### What is a Spatial Reference Identifier (SRID)?

SRID identifies the **coordinate system** of the data: it tells us **how the data represent locations on the earth.**

Roughly, a coordinate system contains:

- Units to attach to the numbers in the data
- Frame of reference (where is zero and what directions are the units pointing)

An analogy:

- Our data is "15"
- Our coordinate system is:
- units: "seconds"
- frame of reference: "seconds after midnight"

You can see how applying "minutes" instead of "seconds", or "before 9AM" instead of "after midnight" would change the meaning of the data!

An analogy:

- Your number 10 is in base ‘10’
- Your number “00110001 00110000 0001010” is in base ‘2’
- In order for you to perform the operation, (10 + ‘00110001 00110000 0001010’) and get the kind of result that is meaningful, you have to convert the two numbers into the same ‘base’ before performing any operation between them.

### How does PostGIS use SRIDs?

PostGIS expects all the data in any given query to be using the same coordinate system (i.e. to have the same SRID). In order for spatial queries to work, spatial objects must represented in the same coordinate system.

In order to unify data, PostGIS supports arbitrary transformations of datasets between coordinate systems, but it needs to know what the source & target coordinate systems are for the transformation. **PostGIS uses the coordinate system specified by the SRID attached to each dataset.**

Even though the output will be nonsensical, PostGIS does not require all data to have a coordinate system, or for two datasets in the same query to have the same one. PostGIS will report a warning but will not prevent such operations.

It is a best practice to avoid these warnings: **always specify a coordinate system** for all spatial datasets when they are imported, and use transformations to **convert data into the same coordinate system before running queries** against multiple datasets.

### What different coordinate systems exist?

Many! This index of coordinate systems (which does have some test systems and duplicates) has 9,756 entries. However, in practice there are only a handful of coordinate systems that are commonly used for global-scale data, and only a few coordinate systems that are useful for each region of the earth at a specific scale (e.g. Greenland, or the City of Boston).

**Global coordinate systems** tend to agree on the system of units used: **latitude & longitude.** However, different global coordinate systems use different constants to define their frames of reference, or have different values for the same constants. These differences are *very small.*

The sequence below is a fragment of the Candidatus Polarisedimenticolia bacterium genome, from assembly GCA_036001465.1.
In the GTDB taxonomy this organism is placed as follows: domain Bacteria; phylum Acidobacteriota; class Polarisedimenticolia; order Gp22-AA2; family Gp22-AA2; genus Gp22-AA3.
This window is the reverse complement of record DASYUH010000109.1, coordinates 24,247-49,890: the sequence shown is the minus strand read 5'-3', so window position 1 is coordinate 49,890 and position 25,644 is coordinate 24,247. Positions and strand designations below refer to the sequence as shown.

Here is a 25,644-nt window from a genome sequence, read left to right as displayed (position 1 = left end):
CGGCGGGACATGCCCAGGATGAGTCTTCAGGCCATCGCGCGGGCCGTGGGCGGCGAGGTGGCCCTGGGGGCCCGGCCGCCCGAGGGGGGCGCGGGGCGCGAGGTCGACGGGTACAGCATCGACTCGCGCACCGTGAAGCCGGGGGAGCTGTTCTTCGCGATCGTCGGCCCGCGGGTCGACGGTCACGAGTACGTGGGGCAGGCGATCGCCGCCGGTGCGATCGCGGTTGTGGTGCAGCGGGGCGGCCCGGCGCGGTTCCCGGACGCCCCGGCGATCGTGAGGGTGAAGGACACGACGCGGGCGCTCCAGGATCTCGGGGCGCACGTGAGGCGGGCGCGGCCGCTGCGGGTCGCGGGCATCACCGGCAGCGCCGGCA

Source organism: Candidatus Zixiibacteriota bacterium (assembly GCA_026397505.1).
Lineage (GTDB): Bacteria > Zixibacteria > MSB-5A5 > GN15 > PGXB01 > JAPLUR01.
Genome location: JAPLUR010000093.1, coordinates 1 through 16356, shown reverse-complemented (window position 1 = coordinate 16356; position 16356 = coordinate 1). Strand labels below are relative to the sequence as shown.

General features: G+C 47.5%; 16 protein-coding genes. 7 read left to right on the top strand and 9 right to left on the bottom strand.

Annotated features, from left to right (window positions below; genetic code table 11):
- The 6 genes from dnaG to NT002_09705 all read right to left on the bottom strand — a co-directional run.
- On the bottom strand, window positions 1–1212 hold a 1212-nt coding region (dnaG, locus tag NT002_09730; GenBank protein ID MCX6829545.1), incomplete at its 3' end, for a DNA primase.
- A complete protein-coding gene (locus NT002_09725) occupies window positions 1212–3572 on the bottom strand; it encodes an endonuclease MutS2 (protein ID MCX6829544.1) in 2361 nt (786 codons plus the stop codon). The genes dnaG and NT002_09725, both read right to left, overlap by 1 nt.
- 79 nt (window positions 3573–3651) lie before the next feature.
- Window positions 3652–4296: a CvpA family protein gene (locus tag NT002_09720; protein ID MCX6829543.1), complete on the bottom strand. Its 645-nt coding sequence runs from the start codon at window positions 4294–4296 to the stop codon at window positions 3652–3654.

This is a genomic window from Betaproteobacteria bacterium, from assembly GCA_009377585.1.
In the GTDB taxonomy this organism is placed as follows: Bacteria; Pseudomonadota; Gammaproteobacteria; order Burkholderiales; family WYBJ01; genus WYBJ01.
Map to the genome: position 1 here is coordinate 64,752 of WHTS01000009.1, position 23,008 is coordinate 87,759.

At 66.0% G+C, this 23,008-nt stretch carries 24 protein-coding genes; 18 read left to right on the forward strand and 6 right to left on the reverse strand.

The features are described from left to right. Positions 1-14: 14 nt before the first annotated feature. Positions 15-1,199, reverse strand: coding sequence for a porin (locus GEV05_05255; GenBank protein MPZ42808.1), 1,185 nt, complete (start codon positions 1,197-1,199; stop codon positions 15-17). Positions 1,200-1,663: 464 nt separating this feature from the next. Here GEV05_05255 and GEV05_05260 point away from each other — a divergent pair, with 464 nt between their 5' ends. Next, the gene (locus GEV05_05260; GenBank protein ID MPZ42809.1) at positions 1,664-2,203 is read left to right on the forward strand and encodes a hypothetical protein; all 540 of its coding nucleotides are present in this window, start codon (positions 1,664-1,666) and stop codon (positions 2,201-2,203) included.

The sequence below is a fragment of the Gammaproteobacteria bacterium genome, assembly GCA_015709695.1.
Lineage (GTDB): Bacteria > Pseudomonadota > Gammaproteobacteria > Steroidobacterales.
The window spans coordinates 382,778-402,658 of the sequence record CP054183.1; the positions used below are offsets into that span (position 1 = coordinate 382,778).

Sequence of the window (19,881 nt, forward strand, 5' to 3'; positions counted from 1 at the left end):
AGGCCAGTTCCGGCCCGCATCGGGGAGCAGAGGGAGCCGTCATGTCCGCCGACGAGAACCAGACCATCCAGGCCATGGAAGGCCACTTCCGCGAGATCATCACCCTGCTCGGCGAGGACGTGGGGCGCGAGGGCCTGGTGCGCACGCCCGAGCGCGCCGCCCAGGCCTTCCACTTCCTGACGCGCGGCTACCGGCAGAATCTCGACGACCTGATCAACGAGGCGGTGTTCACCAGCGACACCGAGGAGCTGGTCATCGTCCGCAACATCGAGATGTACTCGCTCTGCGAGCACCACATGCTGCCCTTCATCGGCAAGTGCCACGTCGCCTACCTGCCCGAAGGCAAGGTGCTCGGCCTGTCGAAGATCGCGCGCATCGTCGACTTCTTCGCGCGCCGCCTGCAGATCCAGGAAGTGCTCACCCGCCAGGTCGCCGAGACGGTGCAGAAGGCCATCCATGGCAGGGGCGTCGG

For example, the most widely used (by far) global coordinate system is WGS84, which is used by all GPS technology. WGS84 and an earlier global coordinate system, NAD83, have different measurements for the distance from the center of the Earth to the North Pole. These measurements differ by one part in 60 billion.

**Local coordinate systems** may not use latitude & longitude as their units, have frames of reference that are specific to the local area where they are used, and often use a 2D projection of the earth rather than a true spheroidal model.

For example, the Massachusetts State Plane Coordinate System, used by the City of Boston, uses a Lambert conformal conic projection (LCC) with latitude & longitude for units, and a frame of reference which repositions the location of 0º, 0º.

As another example, Texas' Harris County has its own coordinate system, which is also projected into 2D using an LCC. The Harris County coordinate system has a distinct frame of reference specified by latitude & longitude, but uses *meters* on the X & Y axes for units.

Any two local coordinate systems chosen at random will have different frames of reference, and might have different units!

### Can we recommend an SRID to users in Shapefile Imports?

**As a best practice, no.** All geospatial data is created with using a specific coordinate system, and interpreting it using a different one will **always introduce errors**. An error of even 6 inches could lead to the misclassification of, e.g. whether a residence is eligible for flood insurance, since those boundaries have no tolerance-- you're either in or out.

In terms of helping users understand their data, **we can provide different suggestions depending on whether their data is using a global or local coordinate system. **The vast majority of datasets in a global coordinate system will be using WGS84 (SRID 4326), and if the user is not using the dataset to make critical binary decisions, the error introduced by incorrectly using this projection will probably be very small.

If the user's data uses a local coordinate system, they will need to provide the SRID themselves because we cannot make any recommendation. There are *many* local coordinate systems, and the error introduced by using the wrong one will almost always be massive.

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